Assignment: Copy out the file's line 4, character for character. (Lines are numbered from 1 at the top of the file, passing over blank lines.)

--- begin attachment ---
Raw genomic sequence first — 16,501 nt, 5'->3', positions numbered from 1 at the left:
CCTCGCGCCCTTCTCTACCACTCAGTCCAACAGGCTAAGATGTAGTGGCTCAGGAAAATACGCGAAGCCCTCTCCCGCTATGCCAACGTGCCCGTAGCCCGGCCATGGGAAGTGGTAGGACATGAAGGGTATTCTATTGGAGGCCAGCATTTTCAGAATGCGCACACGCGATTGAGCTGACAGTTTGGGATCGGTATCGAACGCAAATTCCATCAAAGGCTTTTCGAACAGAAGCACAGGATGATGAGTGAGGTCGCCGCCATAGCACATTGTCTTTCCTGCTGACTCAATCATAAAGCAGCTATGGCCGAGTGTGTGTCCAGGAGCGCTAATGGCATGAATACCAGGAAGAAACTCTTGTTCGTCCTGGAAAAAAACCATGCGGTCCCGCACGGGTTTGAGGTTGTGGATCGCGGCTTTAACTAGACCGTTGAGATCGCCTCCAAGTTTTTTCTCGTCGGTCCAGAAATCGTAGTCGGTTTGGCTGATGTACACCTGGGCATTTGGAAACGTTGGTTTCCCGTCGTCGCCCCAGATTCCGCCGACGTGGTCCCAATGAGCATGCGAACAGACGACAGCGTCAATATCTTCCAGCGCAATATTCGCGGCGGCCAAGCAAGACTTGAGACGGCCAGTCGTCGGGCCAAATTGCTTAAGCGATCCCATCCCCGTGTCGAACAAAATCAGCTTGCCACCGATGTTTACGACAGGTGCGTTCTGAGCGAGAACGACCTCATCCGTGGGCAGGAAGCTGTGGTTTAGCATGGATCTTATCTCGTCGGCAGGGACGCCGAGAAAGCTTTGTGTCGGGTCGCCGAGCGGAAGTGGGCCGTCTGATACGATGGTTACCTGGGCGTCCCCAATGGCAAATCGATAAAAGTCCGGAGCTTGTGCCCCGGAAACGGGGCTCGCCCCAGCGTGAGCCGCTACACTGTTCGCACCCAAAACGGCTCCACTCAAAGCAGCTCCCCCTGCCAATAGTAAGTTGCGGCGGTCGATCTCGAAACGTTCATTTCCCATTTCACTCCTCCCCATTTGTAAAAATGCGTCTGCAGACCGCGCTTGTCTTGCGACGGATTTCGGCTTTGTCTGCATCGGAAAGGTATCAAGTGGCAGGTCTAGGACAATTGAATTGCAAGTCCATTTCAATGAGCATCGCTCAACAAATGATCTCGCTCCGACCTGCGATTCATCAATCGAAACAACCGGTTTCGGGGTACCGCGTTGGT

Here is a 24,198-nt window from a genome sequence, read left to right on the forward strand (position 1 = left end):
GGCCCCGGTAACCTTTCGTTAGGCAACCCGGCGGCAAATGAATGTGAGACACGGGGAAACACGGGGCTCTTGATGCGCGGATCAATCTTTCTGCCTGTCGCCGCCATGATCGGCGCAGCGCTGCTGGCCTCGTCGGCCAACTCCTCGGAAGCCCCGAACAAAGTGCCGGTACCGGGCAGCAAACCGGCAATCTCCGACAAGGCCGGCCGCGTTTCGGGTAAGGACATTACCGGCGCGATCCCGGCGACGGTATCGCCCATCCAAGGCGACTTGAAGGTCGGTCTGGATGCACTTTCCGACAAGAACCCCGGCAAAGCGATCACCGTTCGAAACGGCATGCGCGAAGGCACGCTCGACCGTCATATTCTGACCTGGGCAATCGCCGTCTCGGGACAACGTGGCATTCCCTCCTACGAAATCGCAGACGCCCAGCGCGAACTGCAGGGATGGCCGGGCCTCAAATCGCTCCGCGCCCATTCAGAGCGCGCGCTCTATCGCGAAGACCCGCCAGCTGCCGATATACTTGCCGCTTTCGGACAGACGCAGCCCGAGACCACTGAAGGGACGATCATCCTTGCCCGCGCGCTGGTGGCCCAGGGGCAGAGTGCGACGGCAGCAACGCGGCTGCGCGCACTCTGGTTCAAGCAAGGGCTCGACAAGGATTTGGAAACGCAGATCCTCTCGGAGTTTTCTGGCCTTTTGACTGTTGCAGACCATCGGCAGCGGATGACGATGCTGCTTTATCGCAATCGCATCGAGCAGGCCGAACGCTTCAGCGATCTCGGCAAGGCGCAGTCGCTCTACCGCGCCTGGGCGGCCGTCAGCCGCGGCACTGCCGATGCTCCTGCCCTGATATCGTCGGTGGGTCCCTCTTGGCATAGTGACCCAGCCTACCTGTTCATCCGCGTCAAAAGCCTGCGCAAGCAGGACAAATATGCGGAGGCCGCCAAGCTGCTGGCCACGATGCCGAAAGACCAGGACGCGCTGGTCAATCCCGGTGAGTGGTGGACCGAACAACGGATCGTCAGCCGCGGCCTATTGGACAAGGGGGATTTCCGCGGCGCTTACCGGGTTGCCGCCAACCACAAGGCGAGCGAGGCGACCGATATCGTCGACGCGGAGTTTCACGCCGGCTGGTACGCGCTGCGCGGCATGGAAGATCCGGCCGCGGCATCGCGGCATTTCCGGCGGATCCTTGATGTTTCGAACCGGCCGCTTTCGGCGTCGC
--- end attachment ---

GGCCCCGGTAACCTTTCGTTAGGCAACCCGGCGGCAAATGAATGTGAGACACGGGGAAACACGGGGCTCTTGATGCGCGGATCAATCTTTCTGCCTGTCGCCGCCATGATCGGCGCAGCGCTGCTGGCCTCGTCGGCCAACTCCTCGGAAGCCCCGAACAAAGTGCCGGTACCGGGCAGCAAACCGGCAATCTCCGACAAGGCCGGCCGCGTTTCGGGTAAGGACATTACCGGCGCGATCCCGGCGACGGTATCGCCCATCCAAGGCGACTTGAAGGTCGGTCTGGATGCACTTTCCGACAAGAACCCCGGCAAAGCGATCACCGTTCGAAACGGCATGCGCGAAGGCACGCTCGACCGTCATATTCTGACCTGGGCAATCGCCGTCTCGGGACAACGTGGCATTCCCTCCTACGAAATCGCAGACGCCCAGCGCGAACTGCAGGGATGGCCGGGCCTCAAATCGCTCCGCGCCCATTCAGAGCGCGCGCTCTATCGCGAAGACCCGCCAGCTGCCGATATACTTGCCGCTTTCGGACAGACGCAGCCCGAGACCACTGAAGGGACGATCATCCTTGCCCGCGCGCTGGTGGCCCAGGGGCAGAGTGCGACGGCAGCAACGCGGCTGCGCGCACTCTGGTTCAAGCAAGGGCTCGACAAGGATTTGGAAACGCAGATCCTCTCGGAGTTTTCTGGCCTTTTGACTGTTGCAGACCATCGGCAGCGGATGACGATGCTGCTTTATCGCAATCGCATCGAGCAGGCCGAACGCTTCAGCGATCTCGGCAAGGCGCAGTCGCTCTACCGCGCCTGGGCGGCCGTCAGCCGCGGCACTGCCGATGCTCCTGCCCTGATATCGTCGGTGGGTCCCTCTTGGCATAGTGACCCAGCCTACCTGTTCATCCGCGTCAAAAGCCTGCGCAAGCAGGACAAATATGCGGAGGCCGCCAAGCTGCTGGCCACGATGCCGAAAGACCAGGACGCGCTGGTCAATCCCGGTGAGTGGTGGACCGAACAACGGATCGTCAGCCGCGGCCTATTGGACAAGGGGGATTTCCGCGGCGCTTACCGGGTTGCCGCCAACCACAAGGCGAGCGAGGCGACCGATATCGTCGACGCGGAGTTTCACGCCGGCTGGTACGCGCTGCGCGGCATGGAAGATCCGGCCGCGGCATCGCGGCATTTCCGGCGGATCCTTGATGTTTCGAACCGGCCGCTTTCGGCGTCGC